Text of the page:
Though not technically a Western, Kelly Reichardt’s “Certain Women” takes place in a region of broad skies, rocky landscapes and pent-up feelings. Human beings are sparse, and words are even scarcer. But Reichardt, a transplanted Easterner based in Portland, Ore., is a poet of silences and open spaces, and her plain-looking, taciturn films have their own kind of eloquence, the specific gravity of rare minerals.
Working from short stories by Maile Meloy, Reichardt has composed a splintered group portrait. The three women who, in turn, occupy the center of the screen, are loosely connected to one another. They live in the same town, and one of them is having an affair with another’s husband. This adultery is peripheral to the main drama, which is more oblique and turns on frustrations and failures of communication that are all the more painful for being almost impossible to describe.
Laura Wells (Laura Dern), a lawyer, contends with a difficult client (Jared Harris), a man whose profound unhappiness with the way things are threatens to erupt into violence. He’s pathetic but also frightening, and Laura tries to keep a safe, professional distance while holding onto her empathy for him, an effort that produces both a note of tension and a deep chord of melancholy.
Tension and unacknowledged sorrow also define Gina Lewis (Michelle Williams), who is building a house in the countryside with her husband (James Le Gros) and daughter (Sara Rodier), who she sometimes feels are allied in a silent conspiracy against her. Their family disharmony is underscored – but also, somehow, potentially resolved – when they purchase a pile of old stones from an ancient rancher. Those rocks are at once symbols of transience and of permanence. They lend themselves to solid structures that are nonetheless fated to fall down.
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In all of Reichardt’s films – from “River of Grass” and “Old Joy,” through “Wendy and Lucy,” “Meek’s Cutoff” and “Night Movies” – the human presence feels fragile and contingent. And the stories of Laura and Gina, while interesting, deftly told and meticulously acted, also feel a little thin, more like anecdotes plucked from the stream of everyday life than like episodes of illumination. The third panel of this triptych is something else, though: a quiet, perfect vignette through which silent passion surges like an underground stream.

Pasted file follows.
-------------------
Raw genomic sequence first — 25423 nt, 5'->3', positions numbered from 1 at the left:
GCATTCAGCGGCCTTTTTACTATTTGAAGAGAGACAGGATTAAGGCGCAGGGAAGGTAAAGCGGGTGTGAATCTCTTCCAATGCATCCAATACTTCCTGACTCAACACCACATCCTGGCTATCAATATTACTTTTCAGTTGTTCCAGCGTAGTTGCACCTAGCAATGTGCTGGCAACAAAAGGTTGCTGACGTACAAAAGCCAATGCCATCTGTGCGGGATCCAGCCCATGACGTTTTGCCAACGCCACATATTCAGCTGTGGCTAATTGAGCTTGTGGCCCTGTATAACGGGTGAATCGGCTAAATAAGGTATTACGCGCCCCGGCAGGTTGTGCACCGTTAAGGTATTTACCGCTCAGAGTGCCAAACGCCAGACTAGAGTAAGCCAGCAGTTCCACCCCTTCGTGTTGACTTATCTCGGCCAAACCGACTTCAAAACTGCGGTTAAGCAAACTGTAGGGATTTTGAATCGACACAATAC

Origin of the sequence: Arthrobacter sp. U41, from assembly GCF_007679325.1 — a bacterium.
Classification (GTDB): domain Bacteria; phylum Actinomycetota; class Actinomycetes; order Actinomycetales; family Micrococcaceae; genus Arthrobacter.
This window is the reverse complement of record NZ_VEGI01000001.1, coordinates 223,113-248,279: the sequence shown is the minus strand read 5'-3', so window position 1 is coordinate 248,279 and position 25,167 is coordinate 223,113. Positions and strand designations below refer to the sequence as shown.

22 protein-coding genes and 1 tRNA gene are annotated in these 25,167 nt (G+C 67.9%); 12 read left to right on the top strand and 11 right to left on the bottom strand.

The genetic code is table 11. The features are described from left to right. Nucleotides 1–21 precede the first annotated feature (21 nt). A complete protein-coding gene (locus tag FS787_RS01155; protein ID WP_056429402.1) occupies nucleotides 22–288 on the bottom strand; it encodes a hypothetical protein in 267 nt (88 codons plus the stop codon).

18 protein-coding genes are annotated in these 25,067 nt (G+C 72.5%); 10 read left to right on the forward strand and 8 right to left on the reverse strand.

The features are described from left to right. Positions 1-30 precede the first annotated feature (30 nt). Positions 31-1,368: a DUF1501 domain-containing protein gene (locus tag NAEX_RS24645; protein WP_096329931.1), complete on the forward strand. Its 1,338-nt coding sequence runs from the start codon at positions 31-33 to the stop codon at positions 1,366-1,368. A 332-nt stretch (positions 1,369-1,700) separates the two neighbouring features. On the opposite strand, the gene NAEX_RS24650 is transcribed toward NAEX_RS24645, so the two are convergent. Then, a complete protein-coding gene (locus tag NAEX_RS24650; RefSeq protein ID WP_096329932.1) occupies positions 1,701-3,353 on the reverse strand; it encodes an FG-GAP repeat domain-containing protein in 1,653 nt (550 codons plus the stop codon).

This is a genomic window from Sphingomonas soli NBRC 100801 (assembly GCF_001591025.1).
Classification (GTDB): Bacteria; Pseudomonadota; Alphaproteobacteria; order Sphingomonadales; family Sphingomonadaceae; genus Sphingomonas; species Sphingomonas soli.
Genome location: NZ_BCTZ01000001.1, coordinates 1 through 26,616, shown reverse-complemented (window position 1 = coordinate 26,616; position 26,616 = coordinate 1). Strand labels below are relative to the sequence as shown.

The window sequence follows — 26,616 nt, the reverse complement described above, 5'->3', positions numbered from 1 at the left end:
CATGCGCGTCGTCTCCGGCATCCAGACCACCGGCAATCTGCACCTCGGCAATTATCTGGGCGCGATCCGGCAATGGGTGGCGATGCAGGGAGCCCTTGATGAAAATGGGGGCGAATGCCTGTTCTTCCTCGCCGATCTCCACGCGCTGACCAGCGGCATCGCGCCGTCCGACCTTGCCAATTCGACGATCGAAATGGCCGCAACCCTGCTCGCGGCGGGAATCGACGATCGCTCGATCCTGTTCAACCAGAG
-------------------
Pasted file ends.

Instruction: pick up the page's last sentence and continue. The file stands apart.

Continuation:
In it, Kristen Stewart plays Beth Travis, a young lawyer teaching a night class at a rural school. Ostensibly on the topic of education law, something Beth admits she doesn’t know much about, the course is mainly an after-hours opportunity for teachers to complain about their jobs. Also in the room, for unclear reasons, is a young ranch hand named Jamie (Lily Gladstone), who finds herself smitten with the instructor, and who pursues her infatuation with nervous dedication.
This love story – as full of longing as a great pop song, but without any overt statement of passion – is embedded in the hard routines of Western life: long drives, repetitive chores, endless cups of coffee. Stewart manages the remarkable feat of being at once convincingly mousy and unmistakably glamorous. With her stringy hair, stooped shoulders and anxious smile, Beth is a weary, self-effacing drone, except to Jamie, for whom she is a radiant queen. And Stewart, a tremendously disciplined actress, holds onto just enough of the magnetism that made her a movie star to allow us to see the character both ways, and to understand the ferocity of Jamie’s attraction to her.
That crush is the movie’s strongest source of heat, and it has the effect of rendering the other parts of “Certain Women” a little chillier and smaller than they might otherwise have seemed. The subtlety of the film is both an accomplishment and a limitation. It’s hard not to want more for these women, and to wish you could see more of them.
Cast: Laura Dern, Kristen Stewart, Michelle Williams, Jared Harris, Lily Gladstone
Director: Kelly Reichardt
Rated R (sex, smoking and sadness)